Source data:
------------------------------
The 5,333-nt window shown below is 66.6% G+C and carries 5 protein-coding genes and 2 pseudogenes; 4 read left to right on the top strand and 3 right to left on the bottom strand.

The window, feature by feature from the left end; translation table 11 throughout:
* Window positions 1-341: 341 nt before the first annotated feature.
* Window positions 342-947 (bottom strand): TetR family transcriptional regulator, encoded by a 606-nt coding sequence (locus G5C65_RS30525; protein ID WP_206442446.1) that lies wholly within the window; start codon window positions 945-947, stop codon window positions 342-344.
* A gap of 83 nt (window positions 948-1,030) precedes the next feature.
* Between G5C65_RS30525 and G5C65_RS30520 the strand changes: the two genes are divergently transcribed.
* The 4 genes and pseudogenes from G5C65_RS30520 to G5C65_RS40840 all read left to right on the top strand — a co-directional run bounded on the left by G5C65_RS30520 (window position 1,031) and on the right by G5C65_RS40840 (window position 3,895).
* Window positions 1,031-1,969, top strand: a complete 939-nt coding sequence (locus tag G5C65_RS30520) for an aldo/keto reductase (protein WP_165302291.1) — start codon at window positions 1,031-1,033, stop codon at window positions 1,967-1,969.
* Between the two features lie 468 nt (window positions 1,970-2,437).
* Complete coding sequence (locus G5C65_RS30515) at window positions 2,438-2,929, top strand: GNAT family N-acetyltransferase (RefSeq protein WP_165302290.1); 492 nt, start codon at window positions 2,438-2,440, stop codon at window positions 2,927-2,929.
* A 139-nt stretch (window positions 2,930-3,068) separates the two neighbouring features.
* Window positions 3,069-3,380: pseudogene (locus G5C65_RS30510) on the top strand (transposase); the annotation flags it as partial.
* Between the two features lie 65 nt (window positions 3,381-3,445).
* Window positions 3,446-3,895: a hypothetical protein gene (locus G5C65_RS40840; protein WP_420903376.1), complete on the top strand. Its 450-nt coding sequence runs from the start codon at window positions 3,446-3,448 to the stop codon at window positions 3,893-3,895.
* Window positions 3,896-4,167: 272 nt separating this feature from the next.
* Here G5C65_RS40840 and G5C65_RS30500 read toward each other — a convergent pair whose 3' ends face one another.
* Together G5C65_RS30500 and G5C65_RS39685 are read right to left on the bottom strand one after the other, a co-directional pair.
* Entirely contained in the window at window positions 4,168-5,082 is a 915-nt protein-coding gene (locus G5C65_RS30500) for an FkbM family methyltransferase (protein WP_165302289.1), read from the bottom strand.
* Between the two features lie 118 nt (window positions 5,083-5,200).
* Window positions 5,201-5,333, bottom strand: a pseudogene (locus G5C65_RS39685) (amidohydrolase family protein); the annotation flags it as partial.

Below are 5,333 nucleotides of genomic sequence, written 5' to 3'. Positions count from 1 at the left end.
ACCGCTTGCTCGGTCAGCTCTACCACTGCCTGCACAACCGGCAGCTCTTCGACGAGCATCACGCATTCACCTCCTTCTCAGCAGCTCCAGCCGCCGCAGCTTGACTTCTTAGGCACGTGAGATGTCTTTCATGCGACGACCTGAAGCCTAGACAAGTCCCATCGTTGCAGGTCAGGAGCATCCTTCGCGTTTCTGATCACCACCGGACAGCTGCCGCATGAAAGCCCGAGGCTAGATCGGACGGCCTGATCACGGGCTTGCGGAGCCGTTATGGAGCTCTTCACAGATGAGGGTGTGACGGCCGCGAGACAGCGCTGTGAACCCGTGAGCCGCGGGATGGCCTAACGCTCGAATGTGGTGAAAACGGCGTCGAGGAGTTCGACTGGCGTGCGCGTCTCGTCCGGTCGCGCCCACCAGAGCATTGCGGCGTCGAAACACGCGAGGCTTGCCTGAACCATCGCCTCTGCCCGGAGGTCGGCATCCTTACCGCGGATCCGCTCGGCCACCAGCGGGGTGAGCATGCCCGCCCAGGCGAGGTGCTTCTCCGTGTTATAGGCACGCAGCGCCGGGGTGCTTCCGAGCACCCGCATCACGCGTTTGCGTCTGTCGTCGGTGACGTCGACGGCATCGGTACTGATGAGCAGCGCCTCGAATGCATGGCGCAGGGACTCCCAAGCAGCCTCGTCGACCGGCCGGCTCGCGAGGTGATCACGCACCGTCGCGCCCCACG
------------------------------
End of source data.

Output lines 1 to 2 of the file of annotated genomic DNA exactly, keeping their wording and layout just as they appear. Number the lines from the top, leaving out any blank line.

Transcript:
The 5,333-nt window shown below is 66.6% G+C and carries 5 protein-coding genes and 2 pseudogenes; 4 read left to right on the top strand and 3 right to left on the bottom strand.

The window, feature by feature from the left end; translation table 11 throughout: